Have you tried OTC? For me, a combination of valarian and benedryl work as good as anything I’ve been prescribed nine times out of ten (don’t take valarian if you are on an anti depressant.)

And have you been evaluated for depression and anxiety - for me, treating that usually means I don’t need sleep aids at all.

Well, in my experience it doesn’t work quickly. I generally take it an hour before bed. I also take 10 mg, not 5. To me, it doesn’t put you to sleep…it makes you slightly drowsy. What it’s great for, IMHO, is that once I fall asleep I generally stay asleep all night, instead of periodically waking and having trouble getting back to sleep all night. Also, in my experience when I do wake up I’m not groggy or anything…just totally refreshed. It’s the best sleep aid ever, IMHO.

One thing though. If they have you on the generic (Zolpidem) I’ve had more mixed results for some reason. Not sure why but it just doesn’t seem to work as consistently for me, even though presumably it’s the same stuff.

Moved MPSIMS --> IMHO, forum for medical anecdotes, experiences, advice, and diagnoses.

It can take 2-3 hours for my Ambien to really kick in. At times I’ve taken it, gotten in bed, and read until I start to feel very sleepy and loopy, and it can definitely be a long wait for that level of sedation. Though I think a more gentle sleepiness kicks in sooner.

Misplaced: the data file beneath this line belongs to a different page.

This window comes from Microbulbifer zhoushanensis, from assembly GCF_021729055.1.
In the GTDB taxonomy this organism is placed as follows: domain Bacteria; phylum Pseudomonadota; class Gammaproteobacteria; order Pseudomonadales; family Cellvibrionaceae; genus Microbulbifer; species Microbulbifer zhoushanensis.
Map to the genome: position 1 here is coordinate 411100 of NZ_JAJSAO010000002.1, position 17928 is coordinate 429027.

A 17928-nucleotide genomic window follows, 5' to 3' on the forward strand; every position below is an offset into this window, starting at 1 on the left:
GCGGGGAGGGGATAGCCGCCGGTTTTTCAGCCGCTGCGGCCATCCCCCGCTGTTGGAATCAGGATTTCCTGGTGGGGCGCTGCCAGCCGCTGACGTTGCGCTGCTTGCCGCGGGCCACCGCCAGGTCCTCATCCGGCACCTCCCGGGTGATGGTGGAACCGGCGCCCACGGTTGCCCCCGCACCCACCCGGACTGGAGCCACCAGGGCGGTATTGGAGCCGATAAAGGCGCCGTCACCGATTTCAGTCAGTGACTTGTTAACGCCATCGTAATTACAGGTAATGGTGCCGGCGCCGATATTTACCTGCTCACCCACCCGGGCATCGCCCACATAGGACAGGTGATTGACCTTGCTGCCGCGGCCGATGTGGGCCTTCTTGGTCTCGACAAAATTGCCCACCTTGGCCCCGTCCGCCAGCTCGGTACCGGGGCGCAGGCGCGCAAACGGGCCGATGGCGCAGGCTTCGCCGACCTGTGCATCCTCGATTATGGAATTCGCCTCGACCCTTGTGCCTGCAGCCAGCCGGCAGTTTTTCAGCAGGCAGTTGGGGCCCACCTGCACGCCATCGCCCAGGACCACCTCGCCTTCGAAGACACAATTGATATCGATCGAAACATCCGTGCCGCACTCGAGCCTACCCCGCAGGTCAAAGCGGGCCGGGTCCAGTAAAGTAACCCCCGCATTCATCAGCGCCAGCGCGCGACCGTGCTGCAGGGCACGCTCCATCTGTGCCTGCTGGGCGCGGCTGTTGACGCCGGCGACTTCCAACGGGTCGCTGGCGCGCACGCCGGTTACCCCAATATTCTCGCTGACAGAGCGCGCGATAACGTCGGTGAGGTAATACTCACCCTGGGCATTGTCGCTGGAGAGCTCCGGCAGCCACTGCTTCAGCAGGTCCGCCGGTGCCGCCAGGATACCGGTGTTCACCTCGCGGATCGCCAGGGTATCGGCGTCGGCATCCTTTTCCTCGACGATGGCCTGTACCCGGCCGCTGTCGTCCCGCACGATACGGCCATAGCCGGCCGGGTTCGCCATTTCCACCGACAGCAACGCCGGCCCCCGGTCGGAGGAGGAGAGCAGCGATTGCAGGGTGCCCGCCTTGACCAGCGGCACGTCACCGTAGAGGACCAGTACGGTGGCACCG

Just like you, when I first tried Ambien, I would wake up at 4 am and still not be able to get back to sleep. Since this was the original problem I was taking the Ambien for, I was disappointed! BUT, there is an extended release form that works a treat for me. I wake up at 6 or 7 feeling well rested and awake.

(Went and grabbed my bottle: I take Zolpidem ER 12.5mg. That is, generic Ambien, in extended release tablets.)

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I love Ambien, but I’ve found Unisom works almost as well (the one that has doxylamine succinate).

Also, they probably tell people that it works “QUICKLY!!!11!” because otherwise there are some idiots who would take it on the way home from work or something. And of course for some folks it probably kicks in faster than for others.